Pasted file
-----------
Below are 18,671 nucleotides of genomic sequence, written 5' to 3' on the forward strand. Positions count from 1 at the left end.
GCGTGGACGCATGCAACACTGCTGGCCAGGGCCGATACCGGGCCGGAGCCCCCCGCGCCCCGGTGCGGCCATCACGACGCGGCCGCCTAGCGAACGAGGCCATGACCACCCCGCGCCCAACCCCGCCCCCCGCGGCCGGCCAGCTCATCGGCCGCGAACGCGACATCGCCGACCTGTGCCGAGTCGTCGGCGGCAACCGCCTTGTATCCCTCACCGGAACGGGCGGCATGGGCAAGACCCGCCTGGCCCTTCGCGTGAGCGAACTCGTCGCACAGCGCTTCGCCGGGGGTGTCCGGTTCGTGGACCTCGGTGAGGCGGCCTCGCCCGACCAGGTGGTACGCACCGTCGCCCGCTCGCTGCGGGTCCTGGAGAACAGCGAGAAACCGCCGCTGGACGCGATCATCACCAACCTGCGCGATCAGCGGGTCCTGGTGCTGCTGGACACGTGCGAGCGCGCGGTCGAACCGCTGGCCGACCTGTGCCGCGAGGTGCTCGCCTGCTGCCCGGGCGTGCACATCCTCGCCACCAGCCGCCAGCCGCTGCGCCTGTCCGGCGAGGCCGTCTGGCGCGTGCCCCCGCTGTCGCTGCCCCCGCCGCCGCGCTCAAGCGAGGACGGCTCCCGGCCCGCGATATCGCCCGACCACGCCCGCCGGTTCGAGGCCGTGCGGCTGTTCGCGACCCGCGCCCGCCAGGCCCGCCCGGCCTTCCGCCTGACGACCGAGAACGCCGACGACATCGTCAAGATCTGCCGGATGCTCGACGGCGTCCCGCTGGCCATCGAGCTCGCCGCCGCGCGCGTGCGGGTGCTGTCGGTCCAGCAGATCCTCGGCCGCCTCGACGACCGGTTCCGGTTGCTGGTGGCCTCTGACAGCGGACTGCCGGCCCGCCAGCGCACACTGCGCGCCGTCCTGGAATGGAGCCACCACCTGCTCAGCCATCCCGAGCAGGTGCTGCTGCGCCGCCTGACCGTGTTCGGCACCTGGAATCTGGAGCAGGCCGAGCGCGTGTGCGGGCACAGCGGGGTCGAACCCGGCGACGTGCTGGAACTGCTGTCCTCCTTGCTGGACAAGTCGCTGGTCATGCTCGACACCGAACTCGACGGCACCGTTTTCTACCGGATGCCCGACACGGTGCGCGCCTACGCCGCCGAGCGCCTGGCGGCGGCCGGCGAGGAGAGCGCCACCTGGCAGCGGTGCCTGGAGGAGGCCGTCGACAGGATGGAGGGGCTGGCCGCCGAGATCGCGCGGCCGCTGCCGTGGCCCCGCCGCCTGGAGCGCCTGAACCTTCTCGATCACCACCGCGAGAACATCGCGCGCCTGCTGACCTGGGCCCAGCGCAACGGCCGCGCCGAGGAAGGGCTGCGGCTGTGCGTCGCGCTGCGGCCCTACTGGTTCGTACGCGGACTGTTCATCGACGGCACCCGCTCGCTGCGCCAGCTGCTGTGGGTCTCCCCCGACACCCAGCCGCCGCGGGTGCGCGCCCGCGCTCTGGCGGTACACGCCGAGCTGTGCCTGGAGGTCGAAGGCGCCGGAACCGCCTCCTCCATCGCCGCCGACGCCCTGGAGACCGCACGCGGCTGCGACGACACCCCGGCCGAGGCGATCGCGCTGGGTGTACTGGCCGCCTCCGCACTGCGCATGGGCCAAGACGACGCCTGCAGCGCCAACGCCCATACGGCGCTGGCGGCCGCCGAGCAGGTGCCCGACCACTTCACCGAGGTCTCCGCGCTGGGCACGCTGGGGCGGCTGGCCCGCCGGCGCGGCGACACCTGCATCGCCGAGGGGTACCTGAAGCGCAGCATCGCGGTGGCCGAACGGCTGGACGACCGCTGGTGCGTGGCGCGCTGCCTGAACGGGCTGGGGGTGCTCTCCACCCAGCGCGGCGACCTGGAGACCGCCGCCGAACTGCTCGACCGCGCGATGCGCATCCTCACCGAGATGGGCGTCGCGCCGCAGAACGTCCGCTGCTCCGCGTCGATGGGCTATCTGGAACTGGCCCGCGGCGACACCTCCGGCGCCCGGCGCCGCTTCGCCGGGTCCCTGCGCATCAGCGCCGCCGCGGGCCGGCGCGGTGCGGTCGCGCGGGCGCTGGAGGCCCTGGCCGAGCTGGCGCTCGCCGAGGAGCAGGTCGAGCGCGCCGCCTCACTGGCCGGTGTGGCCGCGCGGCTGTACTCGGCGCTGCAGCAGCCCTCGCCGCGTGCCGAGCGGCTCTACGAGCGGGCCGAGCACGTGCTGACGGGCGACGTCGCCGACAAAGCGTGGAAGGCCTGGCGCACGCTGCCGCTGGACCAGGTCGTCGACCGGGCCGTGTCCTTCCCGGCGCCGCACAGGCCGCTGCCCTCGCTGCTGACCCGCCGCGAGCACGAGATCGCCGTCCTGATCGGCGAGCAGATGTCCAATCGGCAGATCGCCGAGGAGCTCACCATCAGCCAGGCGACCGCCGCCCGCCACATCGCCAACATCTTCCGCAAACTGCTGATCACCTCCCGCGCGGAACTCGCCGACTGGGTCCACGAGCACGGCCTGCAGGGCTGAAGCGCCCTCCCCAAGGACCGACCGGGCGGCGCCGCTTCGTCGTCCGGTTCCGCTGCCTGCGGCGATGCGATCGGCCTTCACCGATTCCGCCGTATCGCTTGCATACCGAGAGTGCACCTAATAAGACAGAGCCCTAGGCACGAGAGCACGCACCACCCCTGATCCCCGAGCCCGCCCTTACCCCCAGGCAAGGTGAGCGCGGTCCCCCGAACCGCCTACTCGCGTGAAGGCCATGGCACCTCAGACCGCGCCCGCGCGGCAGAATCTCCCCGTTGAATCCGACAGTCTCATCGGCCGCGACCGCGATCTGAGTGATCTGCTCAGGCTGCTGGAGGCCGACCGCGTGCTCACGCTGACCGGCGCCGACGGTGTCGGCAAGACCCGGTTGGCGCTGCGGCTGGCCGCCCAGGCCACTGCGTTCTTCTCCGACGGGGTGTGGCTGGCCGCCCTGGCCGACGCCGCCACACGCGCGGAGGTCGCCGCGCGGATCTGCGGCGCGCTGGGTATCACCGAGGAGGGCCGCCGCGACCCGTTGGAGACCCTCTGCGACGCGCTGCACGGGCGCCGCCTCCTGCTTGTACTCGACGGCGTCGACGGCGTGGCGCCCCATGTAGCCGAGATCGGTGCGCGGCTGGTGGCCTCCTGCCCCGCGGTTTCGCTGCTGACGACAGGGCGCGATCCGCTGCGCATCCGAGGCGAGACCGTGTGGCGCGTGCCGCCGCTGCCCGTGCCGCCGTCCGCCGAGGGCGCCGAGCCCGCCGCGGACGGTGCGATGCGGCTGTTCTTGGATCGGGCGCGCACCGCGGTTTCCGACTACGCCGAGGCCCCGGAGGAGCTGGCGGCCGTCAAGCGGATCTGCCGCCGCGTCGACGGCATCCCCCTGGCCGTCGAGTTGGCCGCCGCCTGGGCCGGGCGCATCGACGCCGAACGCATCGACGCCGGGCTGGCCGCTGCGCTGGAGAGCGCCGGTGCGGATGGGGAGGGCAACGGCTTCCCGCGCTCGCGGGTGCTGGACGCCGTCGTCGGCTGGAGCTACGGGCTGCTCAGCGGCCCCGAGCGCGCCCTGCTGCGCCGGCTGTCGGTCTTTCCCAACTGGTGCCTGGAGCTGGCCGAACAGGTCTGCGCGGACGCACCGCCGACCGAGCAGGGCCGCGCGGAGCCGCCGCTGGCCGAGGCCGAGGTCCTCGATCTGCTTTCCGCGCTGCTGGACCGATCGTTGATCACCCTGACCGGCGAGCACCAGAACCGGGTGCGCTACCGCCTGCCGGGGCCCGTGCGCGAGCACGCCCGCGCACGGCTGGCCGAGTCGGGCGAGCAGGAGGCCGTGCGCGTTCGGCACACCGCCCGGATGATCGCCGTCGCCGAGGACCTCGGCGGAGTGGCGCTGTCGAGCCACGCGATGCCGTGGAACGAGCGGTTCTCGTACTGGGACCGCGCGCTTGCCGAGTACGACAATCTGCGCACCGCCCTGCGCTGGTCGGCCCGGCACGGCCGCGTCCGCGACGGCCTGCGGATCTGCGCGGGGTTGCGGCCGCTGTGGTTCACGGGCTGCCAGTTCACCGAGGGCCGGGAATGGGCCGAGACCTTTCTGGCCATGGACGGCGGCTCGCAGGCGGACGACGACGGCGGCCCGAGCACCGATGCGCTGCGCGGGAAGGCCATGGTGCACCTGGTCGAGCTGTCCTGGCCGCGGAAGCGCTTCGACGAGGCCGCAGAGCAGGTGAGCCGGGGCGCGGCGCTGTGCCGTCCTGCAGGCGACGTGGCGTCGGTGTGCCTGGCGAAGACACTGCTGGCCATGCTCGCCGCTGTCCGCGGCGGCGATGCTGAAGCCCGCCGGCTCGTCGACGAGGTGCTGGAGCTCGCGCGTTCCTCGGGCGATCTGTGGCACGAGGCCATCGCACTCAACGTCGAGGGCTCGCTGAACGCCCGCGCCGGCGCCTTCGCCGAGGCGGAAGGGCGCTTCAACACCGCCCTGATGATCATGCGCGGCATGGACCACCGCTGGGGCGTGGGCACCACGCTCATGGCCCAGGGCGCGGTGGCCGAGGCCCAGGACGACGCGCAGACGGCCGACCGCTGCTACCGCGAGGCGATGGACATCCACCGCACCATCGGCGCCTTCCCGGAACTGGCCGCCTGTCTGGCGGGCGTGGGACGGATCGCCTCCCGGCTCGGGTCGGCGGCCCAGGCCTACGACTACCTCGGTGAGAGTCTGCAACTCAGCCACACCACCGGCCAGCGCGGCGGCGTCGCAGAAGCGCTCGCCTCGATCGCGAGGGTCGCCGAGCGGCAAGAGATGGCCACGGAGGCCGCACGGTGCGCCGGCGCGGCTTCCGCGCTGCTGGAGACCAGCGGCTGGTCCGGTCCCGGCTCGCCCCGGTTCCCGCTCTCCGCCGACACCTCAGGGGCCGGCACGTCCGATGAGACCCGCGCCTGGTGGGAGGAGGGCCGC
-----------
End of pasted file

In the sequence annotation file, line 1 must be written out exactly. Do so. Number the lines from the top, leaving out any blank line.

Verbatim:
Below are 18,671 nucleotides of genomic sequence, written 5' to 3' on the forward strand. Positions count from 1 at the left end.